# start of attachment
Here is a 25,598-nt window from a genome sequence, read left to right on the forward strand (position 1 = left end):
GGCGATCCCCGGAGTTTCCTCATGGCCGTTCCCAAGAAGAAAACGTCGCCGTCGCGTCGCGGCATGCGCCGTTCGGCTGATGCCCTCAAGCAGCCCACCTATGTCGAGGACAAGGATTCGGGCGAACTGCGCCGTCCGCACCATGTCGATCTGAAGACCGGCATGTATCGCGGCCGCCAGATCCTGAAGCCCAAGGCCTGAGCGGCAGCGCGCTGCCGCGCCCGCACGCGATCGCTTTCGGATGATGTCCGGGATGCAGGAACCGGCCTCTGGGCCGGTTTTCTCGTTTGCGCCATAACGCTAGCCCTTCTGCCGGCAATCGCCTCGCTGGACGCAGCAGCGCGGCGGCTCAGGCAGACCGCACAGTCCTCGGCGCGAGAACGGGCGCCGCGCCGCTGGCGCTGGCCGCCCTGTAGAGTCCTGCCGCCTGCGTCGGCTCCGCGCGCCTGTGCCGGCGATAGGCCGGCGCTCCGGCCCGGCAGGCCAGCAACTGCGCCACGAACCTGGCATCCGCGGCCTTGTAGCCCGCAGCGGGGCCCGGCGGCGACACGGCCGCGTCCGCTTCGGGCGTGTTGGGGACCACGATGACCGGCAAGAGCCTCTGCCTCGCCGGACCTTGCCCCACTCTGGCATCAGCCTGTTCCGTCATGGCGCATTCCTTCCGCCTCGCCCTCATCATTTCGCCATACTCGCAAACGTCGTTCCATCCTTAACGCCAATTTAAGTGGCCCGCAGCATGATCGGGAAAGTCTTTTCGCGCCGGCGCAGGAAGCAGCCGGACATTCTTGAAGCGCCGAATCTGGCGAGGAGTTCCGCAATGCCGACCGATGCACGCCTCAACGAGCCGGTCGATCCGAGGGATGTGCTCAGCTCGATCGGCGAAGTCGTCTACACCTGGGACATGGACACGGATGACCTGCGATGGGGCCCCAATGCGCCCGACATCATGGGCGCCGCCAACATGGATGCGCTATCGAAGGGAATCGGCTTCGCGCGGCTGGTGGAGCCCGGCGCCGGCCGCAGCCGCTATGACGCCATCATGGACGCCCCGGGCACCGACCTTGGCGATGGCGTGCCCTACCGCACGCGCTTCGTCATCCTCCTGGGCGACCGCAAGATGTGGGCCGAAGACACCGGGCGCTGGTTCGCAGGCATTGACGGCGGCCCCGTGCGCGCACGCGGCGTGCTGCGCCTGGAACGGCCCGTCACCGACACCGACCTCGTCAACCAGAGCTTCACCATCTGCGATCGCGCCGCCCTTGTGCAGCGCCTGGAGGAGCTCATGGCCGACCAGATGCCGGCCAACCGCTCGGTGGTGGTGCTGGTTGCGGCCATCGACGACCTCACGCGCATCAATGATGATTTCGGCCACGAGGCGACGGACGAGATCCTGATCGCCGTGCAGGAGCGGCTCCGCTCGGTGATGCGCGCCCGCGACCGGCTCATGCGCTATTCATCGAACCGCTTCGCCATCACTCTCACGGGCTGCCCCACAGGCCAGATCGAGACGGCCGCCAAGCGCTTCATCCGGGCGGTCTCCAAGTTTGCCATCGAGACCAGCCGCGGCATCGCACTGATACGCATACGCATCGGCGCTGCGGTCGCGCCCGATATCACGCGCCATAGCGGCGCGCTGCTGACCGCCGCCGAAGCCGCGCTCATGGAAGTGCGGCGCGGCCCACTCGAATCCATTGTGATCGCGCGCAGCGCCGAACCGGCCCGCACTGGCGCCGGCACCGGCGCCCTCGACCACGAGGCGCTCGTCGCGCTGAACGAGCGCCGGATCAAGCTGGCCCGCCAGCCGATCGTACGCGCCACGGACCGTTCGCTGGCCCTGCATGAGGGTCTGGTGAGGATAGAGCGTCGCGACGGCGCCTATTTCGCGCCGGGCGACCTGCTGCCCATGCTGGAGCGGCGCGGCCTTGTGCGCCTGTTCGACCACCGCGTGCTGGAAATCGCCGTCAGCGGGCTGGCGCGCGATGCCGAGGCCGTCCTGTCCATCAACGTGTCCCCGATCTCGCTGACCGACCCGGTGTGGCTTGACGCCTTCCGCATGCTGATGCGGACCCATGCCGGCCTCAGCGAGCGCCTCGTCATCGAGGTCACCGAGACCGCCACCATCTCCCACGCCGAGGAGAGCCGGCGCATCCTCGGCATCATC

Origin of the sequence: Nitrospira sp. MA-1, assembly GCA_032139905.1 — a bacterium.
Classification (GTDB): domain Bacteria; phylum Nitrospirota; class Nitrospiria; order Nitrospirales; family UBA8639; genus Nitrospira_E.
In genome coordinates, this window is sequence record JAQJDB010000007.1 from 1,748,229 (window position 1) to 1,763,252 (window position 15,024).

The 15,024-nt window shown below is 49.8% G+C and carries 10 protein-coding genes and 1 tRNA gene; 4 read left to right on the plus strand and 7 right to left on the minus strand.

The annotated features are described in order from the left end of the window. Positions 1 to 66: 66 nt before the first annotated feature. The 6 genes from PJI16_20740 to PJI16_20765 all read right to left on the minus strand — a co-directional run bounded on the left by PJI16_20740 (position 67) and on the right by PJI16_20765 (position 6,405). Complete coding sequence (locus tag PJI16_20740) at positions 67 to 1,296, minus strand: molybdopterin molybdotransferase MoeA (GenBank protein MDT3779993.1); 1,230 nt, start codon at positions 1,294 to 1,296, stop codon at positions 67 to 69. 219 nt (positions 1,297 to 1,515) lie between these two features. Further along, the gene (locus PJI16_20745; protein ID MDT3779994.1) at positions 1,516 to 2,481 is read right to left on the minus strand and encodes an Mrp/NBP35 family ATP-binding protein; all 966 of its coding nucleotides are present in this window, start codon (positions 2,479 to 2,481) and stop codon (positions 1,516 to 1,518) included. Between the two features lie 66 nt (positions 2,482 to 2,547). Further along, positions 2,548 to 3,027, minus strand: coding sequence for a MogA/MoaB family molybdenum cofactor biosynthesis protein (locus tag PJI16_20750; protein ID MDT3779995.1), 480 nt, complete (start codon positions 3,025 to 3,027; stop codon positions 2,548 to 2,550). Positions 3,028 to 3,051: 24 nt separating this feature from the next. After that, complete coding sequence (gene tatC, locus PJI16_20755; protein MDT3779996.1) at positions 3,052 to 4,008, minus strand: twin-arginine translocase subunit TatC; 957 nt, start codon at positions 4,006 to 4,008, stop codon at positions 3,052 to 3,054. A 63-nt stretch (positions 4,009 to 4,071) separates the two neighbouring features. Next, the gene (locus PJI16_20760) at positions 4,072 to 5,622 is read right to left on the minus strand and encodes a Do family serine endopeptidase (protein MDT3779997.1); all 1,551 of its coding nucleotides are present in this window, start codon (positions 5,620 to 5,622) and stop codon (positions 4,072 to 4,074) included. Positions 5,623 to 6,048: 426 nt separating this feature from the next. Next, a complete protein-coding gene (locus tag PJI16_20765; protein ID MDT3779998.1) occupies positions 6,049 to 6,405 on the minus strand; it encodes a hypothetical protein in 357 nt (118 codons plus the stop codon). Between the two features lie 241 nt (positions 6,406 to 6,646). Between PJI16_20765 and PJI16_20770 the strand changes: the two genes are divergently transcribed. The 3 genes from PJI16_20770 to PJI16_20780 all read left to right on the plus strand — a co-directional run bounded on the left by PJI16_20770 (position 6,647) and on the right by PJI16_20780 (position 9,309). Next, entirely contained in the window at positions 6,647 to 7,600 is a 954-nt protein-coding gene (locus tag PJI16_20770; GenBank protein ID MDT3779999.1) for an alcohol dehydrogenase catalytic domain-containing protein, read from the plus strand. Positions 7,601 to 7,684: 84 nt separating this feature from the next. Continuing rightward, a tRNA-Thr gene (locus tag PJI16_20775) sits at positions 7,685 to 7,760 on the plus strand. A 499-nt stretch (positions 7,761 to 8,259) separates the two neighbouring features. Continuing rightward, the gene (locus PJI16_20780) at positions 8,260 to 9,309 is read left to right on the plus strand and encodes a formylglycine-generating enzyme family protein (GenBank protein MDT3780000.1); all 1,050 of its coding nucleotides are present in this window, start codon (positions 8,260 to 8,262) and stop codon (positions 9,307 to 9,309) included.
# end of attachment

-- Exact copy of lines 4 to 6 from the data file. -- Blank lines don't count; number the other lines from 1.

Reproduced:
Classification (GTDB): domain Bacteria; phylum Nitrospirota; class Nitrospiria; order Nitrospirales; family UBA8639; genus Nitrospira_E.
In genome coordinates, this window is sequence record JAQJDB010000007.1 from 1,748,229 (window position 1) to 1,763,252 (window position 15,024).

The 15,024-nt window shown below is 49.8% G+C and carries 10 protein-coding genes and 1 tRNA gene; 4 read left to right on the plus strand and 7 right to left on the minus strand.